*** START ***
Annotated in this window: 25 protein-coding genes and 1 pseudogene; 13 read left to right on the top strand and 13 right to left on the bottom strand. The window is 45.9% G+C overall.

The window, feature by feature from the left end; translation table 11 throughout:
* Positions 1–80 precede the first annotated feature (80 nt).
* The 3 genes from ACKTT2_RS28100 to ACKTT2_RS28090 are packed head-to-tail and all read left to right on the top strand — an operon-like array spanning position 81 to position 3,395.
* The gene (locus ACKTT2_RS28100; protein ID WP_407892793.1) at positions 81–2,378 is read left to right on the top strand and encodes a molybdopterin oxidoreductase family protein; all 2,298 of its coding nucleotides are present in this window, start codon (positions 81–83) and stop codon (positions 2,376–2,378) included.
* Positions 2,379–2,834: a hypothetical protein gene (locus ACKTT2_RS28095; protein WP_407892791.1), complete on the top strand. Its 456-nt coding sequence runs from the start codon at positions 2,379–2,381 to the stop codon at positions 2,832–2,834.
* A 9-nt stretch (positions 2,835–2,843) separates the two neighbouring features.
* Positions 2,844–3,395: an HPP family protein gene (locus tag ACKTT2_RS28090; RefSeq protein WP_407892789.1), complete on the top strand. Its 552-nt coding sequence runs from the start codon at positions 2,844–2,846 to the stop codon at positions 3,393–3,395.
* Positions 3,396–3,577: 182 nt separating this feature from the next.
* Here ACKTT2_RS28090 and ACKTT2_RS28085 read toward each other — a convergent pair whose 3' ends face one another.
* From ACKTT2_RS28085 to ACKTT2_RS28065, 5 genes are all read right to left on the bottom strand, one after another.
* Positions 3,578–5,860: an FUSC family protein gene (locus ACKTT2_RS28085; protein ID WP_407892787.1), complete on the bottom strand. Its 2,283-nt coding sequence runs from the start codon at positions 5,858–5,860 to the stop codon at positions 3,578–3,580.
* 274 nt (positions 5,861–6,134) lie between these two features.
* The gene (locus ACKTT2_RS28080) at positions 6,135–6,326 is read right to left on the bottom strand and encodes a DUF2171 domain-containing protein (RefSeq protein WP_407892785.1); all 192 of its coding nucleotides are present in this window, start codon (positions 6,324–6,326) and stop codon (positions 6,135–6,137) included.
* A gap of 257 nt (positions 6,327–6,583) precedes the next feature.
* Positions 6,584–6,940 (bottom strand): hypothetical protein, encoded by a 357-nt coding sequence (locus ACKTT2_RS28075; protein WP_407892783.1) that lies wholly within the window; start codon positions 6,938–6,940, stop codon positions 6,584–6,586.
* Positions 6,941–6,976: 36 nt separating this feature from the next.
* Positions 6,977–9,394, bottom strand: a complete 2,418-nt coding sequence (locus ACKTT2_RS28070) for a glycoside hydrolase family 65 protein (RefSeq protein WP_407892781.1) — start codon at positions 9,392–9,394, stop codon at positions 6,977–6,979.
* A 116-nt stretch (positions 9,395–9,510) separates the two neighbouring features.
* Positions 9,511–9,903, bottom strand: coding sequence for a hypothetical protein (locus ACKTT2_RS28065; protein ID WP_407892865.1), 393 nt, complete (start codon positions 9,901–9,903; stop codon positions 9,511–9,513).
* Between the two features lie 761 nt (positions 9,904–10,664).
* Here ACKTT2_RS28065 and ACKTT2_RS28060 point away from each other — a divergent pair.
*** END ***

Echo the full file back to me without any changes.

Annotated in this window: 25 protein-coding genes and 1 pseudogene; 13 read left to right on the top strand and 13 right to left on the bottom strand. The window is 45.9% G+C overall.

The window, feature by feature from the left end; translation table 11 throughout:
* Positions 1–80 precede the first annotated feature (80 nt).
* The 3 genes from ACKTT2_RS28100 to ACKTT2_RS28090 are packed head-to-tail and all read left to right on the top strand — an operon-like array spanning position 81 to position 3,395.
* The gene (locus ACKTT2_RS28100; protein ID WP_407892793.1) at positions 81–2,378 is read left to right on the top strand and encodes a molybdopterin oxidoreductase family protein; all 2,298 of its coding nucleotides are present in this window, start codon (positions 81–83) and stop codon (positions 2,376–2,378) included.
* Positions 2,379–2,834: a hypothetical protein gene (locus ACKTT2_RS28095; protein WP_407892791.1), complete on the top strand. Its 456-nt coding sequence runs from the start codon at positions 2,379–2,381 to the stop codon at positions 2,832–2,834.
* A 9-nt stretch (positions 2,835–2,843) separates the two neighbouring features.
* Positions 2,844–3,395: an HPP family protein gene (locus tag ACKTT2_RS28090; RefSeq protein WP_407892789.1), complete on the top strand. Its 552-nt coding sequence runs from the start codon at positions 2,844–2,846 to the stop codon at positions 3,393–3,395.
* Positions 3,396–3,577: 182 nt separating this feature from the next.
* Here ACKTT2_RS28090 and ACKTT2_RS28085 read toward each other — a convergent pair whose 3' ends face one another.
* From ACKTT2_RS28085 to ACKTT2_RS28065, 5 genes are all read right to left on the bottom strand, one after another.
* Positions 3,578–5,860: an FUSC family protein gene (locus ACKTT2_RS28085; protein ID WP_407892787.1), complete on the bottom strand. Its 2,283-nt coding sequence runs from the start codon at positions 5,858–5,860 to the stop codon at positions 3,578–3,580.
* 274 nt (positions 5,861–6,134) lie between these two features.
* The gene (locus ACKTT2_RS28080) at positions 6,135–6,326 is read right to left on the bottom strand and encodes a DUF2171 domain-containing protein (RefSeq protein WP_407892785.1); all 192 of its coding nucleotides are present in this window, start codon (positions 6,324–6,326) and stop codon (positions 6,135–6,137) included.
* A gap of 257 nt (positions 6,327–6,583) precedes the next feature.
* Positions 6,584–6,940 (bottom strand): hypothetical protein, encoded by a 357-nt coding sequence (locus ACKTT2_RS28075; protein WP_407892783.1) that lies wholly within the window; start codon positions 6,938–6,940, stop codon positions 6,584–6,586.
* Positions 6,941–6,976: 36 nt separating this feature from the next.
* Positions 6,977–9,394, bottom strand: a complete 2,418-nt coding sequence (locus ACKTT2_RS28070) for a glycoside hydrolase family 65 protein (RefSeq protein WP_407892781.1) — start codon at positions 9,392–9,394, stop codon at positions 6,977–6,979.
* A 116-nt stretch (positions 9,395–9,510) separates the two neighbouring features.
* Positions 9,511–9,903, bottom strand: coding sequence for a hypothetical protein (locus ACKTT2_RS28065; protein ID WP_407892865.1), 393 nt, complete (start codon positions 9,901–9,903; stop codon positions 9,511–9,513).
* Between the two features lie 761 nt (positions 9,904–10,664).
* Here ACKTT2_RS28065 and ACKTT2_RS28060 point away from each other — a divergent pair.